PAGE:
image83

The Silent Anzac

In November 2018 the Footscray-Yarraville City Band embarked on a tour to Europe to commemorate the Centenary of Armistice of WW1. With us went the bands WW1 bass drum and the poppies made by local school children. This page shows some of the highlights of that tour.

WW1 Bass DRUM

Over a century ago this bass drum embarked with thousands of Australian soldiers on a journey to the other side of the world to fight in the  Great War. Out of the heroism and sacrifice of those Australians so far from home the Anzac legend was born. Those men and women have long since passed and now it is the poppies, made by Victorian school children, heirs to the Anzac legend, that make the pilgrimage to those distant lands where the fallen lie, the drum once again bearing silent witness.

image84

Paris

On arrival in France the band first paid a visit to the Australian Embassy in Paris where we performed for a number of Australian and French officials. We also took the opportunity to put the school childrens' poppies on display. A reception with the guests was held after the concert.

Ambassador to UNESCO and Deputy Head of Mission to France, Angus McKenzie with Musical Director Phil

Deputy Head of Mission to France Angus McKenzie with Musical Director Phillipa Edwards and Project Director Colin Harrison holding some of the poppies made by Victorian school children for the Centenary of Armistice commemorations.

image85

The band performing at the embassy to an audience of French and Australian officials.

image86

Villers Bretonneux

The band traveled to the Australian National Memorial near Villers Bretonneux, France, to perform a commemoration ceremony for our service men and women and to lay the wreaths and poppies from our local communities and school children.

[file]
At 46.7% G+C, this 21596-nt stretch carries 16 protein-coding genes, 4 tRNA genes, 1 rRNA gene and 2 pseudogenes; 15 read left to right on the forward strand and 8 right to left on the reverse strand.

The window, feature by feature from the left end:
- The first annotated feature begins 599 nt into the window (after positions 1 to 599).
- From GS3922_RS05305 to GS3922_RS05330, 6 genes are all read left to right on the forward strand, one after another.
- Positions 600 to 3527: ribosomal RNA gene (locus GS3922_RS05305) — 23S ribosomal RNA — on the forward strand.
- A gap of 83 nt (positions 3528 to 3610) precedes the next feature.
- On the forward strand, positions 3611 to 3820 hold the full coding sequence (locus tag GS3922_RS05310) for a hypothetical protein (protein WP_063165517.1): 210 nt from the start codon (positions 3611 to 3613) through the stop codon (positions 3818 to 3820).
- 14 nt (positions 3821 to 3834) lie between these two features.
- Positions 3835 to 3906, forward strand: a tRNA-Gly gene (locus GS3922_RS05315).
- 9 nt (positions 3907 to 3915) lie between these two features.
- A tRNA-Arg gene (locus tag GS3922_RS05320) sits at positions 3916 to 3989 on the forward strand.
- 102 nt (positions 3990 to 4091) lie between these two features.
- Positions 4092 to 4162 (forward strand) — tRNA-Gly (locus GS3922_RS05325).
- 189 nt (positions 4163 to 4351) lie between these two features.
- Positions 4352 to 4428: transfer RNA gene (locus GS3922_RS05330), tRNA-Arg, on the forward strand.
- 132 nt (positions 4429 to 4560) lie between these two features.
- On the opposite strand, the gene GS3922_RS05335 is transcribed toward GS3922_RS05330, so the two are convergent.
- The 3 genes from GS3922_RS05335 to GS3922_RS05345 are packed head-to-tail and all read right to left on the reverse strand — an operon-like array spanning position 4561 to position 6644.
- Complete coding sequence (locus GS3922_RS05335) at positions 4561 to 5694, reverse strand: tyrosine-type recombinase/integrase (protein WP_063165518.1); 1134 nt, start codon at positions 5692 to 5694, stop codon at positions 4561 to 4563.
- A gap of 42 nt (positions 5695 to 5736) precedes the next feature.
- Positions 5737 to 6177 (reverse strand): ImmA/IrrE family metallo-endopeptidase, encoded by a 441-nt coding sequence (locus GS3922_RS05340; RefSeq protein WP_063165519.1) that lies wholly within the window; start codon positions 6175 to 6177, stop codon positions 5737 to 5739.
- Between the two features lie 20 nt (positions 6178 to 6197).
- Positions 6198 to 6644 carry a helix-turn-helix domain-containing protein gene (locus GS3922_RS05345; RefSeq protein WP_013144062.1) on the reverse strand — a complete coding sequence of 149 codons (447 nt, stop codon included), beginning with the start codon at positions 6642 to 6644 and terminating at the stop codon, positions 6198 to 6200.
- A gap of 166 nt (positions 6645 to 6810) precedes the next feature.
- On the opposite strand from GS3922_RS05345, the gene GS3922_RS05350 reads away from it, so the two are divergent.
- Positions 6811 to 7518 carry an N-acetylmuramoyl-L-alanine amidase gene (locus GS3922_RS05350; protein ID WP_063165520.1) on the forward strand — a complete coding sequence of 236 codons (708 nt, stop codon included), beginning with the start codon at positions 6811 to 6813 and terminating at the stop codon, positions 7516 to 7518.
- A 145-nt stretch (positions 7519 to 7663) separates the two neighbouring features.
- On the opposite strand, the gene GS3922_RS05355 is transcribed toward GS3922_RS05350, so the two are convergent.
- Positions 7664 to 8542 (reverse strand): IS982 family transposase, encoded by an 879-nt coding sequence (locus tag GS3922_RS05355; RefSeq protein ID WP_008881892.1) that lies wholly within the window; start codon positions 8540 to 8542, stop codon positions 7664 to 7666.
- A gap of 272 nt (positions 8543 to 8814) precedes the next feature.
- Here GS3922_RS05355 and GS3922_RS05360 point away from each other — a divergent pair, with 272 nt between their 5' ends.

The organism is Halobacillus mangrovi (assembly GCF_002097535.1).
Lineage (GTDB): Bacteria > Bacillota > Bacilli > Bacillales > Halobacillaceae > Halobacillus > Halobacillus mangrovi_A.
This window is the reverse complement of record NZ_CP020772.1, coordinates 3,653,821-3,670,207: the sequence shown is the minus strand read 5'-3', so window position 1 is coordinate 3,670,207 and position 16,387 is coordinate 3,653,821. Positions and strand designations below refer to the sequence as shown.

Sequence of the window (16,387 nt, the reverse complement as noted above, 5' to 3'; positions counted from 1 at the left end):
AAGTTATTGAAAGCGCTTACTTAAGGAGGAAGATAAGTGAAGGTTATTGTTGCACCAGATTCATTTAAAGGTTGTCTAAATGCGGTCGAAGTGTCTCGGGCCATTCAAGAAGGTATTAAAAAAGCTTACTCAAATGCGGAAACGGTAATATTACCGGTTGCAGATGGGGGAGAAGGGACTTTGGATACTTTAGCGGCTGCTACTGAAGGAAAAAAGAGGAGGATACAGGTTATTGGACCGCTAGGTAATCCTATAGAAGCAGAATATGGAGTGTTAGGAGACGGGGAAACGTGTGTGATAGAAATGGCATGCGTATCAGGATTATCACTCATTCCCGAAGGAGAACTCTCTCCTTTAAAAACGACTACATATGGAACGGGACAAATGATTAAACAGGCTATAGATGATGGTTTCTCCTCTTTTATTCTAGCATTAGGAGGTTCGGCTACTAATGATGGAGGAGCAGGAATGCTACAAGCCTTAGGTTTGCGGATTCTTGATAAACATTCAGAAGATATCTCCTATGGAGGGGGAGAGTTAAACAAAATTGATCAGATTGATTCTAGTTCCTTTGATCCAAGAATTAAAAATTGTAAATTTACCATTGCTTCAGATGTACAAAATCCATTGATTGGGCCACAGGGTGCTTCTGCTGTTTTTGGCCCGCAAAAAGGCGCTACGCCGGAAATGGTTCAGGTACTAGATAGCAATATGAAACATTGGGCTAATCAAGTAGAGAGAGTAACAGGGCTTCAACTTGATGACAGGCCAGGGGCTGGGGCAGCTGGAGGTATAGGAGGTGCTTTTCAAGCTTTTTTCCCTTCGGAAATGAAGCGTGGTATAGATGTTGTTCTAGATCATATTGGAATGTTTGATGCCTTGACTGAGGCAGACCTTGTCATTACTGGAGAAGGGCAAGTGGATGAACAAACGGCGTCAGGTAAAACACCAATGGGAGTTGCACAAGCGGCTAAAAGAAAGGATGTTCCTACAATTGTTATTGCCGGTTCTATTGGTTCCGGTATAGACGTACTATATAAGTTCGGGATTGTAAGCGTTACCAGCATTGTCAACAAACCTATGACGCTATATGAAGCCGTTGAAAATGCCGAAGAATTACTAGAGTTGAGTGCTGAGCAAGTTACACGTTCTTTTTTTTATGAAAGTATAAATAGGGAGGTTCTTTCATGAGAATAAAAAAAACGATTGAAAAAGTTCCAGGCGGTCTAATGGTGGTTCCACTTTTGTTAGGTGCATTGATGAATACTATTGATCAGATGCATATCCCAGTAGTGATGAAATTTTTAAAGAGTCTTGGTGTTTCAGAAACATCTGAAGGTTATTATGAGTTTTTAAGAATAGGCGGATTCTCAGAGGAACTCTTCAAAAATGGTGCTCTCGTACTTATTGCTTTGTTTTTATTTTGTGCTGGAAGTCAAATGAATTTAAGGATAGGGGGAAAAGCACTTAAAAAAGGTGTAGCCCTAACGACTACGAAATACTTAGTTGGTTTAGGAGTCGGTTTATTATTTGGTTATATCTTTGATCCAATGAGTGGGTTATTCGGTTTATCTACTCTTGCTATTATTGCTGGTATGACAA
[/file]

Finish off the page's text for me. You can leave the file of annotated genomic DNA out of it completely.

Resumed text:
image87
image88

Menin Gate

The band traveled to Iepers (Ypres) Belgium to participate in the nightly ceremony at the Menin Gate to commemorate the fallen. The Menin Gate is inscribed with the names of 55,000 soldiers with no known grave, 6000 of those names are Australian.

image89

matron jean miles walker

The band traveled to Sutton Veny, near Salibury Plain, where the townsfolk of Sutton Veny turned out to greet us and hear us play. The reason for the visit was to return to the place where the bass drum saw service and to pay tribute to Matron Jean Miles Walker. Jean served throughout the war but died on 30 Oct 1918.

St Johns Church, Sutton Veny, 12/11/2018

St Johns Church, Sutton Veny, 12/11/2018

St Johns Church, Sutton Veny, 12/11/2018

Members of the band and the Sutton Veny community prepare for a service for Jean Miles-Walker.

Members of the band and the Sutton Veny community prepare for a service at the grave of Jean Miles Walker at the St Johns Church, Sutton Veny, 12 November 2018.

St Johns Church, Sutton Veny, 3/11/1918

St Johns Church, Sutton Veny, 12/11/2018

St Johns Church, Sutton Veny, 12/11/2018

image90

Matron Jean Miles Walker was buried with full military honors at Sutton Veny on 3rd November 1918. The coffin was borne to the graveside on a gun carriage preceded by a firing party and the band from the 1st Australian Training Battalion. It is believed that our bass drum was part of that band.

image91

The drum, which we believe attended her funeral in November 1918 as part of the band of the 1st Training Battalion, returns one hundred years later for the memorial service.

image92

 The grave yard at St Johns Church, Sutton Veny containing 167 graves, 143 of them are Australian.